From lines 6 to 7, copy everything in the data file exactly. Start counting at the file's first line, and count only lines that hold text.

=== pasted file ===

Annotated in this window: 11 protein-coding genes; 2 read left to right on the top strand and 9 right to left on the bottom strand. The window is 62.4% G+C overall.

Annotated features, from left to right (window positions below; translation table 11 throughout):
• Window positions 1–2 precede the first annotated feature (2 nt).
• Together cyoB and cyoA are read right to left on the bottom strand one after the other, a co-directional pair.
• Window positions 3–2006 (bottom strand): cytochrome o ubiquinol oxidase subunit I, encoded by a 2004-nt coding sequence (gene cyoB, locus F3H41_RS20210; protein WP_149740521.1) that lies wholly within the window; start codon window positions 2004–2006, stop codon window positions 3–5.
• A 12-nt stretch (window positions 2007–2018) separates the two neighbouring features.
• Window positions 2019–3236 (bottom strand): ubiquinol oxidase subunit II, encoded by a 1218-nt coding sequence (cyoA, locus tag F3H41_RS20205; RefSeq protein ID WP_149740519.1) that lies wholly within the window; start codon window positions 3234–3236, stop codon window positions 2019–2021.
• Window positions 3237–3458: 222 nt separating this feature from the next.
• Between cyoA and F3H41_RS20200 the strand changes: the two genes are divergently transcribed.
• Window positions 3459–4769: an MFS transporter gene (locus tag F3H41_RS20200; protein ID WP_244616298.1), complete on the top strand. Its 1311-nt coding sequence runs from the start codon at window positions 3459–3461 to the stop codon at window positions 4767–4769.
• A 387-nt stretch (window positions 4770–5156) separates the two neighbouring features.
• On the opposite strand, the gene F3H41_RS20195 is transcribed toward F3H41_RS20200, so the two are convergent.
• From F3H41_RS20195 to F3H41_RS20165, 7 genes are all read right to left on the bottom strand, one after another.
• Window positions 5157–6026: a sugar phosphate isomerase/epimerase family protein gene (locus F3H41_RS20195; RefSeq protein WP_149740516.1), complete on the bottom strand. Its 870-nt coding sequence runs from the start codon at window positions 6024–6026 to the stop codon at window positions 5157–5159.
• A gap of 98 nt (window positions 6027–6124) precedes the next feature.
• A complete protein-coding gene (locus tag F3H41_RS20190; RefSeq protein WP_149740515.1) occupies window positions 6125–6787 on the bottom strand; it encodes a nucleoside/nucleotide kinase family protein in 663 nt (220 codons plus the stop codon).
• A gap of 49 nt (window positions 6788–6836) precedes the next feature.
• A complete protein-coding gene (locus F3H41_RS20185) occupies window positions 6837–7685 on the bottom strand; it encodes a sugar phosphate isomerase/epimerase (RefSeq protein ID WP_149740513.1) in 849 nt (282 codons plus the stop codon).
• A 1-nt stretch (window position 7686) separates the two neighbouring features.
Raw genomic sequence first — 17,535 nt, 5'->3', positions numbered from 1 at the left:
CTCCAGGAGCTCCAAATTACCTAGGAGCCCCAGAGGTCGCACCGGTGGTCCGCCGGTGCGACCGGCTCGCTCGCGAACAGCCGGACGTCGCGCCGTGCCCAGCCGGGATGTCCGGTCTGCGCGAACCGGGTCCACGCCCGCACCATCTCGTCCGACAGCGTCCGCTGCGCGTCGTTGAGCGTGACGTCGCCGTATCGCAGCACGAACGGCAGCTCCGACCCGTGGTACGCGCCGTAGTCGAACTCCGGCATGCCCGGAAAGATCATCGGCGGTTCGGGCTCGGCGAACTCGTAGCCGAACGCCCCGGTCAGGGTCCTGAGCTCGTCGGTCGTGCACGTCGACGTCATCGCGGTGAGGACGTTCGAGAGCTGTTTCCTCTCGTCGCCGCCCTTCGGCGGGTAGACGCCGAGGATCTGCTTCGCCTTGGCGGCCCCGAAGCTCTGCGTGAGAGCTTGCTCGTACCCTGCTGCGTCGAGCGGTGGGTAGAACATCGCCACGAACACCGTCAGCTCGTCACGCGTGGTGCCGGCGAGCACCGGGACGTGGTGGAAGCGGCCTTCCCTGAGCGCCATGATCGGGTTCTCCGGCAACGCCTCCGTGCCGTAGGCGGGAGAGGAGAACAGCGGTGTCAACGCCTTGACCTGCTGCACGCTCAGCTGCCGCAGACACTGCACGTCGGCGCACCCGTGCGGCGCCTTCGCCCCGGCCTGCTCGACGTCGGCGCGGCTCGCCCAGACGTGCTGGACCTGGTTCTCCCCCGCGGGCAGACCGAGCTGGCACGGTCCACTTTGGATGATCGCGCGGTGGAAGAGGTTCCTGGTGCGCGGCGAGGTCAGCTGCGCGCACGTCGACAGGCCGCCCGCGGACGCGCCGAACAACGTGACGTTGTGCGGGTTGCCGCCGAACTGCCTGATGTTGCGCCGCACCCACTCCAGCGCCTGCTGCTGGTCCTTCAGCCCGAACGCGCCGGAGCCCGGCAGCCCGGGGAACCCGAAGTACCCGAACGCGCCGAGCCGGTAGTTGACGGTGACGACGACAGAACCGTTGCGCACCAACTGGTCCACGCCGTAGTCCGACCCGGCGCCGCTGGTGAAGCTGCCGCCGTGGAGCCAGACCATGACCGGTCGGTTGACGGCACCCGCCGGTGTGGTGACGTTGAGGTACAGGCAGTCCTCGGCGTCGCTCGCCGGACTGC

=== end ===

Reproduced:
• A 12-nt stretch (window positions 2007–2018) separates the two neighbouring features.
• Window positions 2019–3236 (bottom strand): ubiquinol oxidase subunit II, encoded by a 1218-nt coding sequence (cyoA, locus tag F3H41_RS20205; RefSeq protein ID WP_149740519.1) that lies wholly within the window; start codon window positions 3234–3236, stop codon window positions 2019–2021.